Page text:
Was it live oak we drove beneath
in Coral Gables, or some other
large and looming force full of
moss and weight and light?
Delicate architecture, beautiful country,
the sun buried every block in gold.
Neat lawns imitated wild, built
every breath of green from shade
and shadow. Strange birds blinked
from the lowest branches, and we—
we drove ourselves through the summer,
parked the car beside the bookstore,
walked in sweating like hurricane boards.
What are we after again? Something that sings,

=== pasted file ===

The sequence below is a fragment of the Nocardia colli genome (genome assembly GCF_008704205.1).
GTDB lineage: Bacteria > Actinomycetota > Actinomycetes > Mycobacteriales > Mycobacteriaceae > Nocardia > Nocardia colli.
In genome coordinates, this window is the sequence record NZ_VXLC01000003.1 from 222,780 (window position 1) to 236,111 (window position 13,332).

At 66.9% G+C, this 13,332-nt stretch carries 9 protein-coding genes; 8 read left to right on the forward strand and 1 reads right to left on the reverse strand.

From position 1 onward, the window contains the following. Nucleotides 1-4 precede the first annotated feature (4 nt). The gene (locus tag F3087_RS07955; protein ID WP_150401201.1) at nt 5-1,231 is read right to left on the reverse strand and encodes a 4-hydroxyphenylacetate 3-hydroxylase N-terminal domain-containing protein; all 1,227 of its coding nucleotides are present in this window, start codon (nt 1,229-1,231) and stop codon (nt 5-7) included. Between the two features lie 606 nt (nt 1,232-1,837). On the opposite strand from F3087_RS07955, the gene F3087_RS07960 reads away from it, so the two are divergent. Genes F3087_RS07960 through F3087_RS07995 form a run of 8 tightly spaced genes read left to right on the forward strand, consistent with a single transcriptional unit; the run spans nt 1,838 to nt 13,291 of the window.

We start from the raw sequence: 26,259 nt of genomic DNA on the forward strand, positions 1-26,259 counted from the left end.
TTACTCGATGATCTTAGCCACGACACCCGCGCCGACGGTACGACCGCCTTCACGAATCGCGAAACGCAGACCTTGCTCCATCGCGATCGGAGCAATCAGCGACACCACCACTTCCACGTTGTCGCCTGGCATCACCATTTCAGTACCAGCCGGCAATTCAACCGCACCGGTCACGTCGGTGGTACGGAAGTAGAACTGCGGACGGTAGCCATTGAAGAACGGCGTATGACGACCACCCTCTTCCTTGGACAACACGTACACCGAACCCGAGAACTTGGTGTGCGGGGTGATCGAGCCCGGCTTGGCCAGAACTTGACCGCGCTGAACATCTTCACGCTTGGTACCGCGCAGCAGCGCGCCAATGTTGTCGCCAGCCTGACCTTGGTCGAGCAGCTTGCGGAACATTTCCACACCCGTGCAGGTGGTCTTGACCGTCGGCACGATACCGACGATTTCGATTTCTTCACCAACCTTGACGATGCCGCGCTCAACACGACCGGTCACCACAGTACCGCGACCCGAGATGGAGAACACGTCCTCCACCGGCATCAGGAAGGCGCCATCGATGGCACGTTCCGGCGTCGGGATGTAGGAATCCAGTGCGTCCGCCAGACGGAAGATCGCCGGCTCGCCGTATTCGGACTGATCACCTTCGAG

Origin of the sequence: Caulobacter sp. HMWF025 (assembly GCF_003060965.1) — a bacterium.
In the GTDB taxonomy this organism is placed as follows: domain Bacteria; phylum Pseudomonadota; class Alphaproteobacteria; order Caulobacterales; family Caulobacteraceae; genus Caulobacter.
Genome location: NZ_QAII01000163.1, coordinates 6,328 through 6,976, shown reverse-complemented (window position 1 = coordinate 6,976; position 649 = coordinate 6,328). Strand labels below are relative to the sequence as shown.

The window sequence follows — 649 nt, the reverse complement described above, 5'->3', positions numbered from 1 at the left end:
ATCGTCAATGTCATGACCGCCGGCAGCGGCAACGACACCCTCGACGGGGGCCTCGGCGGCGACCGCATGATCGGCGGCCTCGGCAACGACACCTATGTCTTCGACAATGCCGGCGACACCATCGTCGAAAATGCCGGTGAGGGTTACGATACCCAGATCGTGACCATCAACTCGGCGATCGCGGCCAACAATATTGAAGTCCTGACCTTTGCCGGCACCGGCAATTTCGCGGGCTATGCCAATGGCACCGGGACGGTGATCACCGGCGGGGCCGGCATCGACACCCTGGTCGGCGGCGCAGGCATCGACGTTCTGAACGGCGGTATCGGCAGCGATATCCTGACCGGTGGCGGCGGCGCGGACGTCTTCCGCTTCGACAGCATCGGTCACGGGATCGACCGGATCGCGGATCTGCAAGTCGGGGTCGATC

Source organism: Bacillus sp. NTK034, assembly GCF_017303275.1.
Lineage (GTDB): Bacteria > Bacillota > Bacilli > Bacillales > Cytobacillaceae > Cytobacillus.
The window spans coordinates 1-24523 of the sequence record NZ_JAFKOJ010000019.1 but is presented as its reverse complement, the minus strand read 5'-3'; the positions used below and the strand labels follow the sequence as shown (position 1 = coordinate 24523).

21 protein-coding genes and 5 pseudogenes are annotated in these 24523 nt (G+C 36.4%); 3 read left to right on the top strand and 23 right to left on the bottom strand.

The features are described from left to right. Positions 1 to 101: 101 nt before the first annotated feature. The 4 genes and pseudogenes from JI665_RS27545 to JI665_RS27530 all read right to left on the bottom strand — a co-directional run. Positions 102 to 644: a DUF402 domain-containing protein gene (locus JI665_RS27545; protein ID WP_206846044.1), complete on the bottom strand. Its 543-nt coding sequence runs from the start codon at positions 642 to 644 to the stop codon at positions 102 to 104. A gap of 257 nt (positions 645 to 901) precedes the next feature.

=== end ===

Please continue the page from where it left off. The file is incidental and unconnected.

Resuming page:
let’s say that. And soon, in the AC’s hum,
we found a poem about a distant land
of snow and rock and ice, glacial tilled,
leaning toward a foreign season’s grip.
It seemed odd. It seemed the farthest idea
to have. How could it ever find us—
here with the glade and bog and ibis flight,
here with the egret’s easy blue and bluish green?
On the way home, you pointed from the car.
Look, spanish moss, it’s everywhere.
Travis Truax grew up in Virginia and Oklahoma and spent most of his twenties working in various national parks out west. A graduate of Southeastern Oklahoma State University, his work has appeared or is forthcoming in Salamander, Quarterly West, The Pinch, Sonora Review and Bird’s Thumb. He lives in Bozeman, Montana.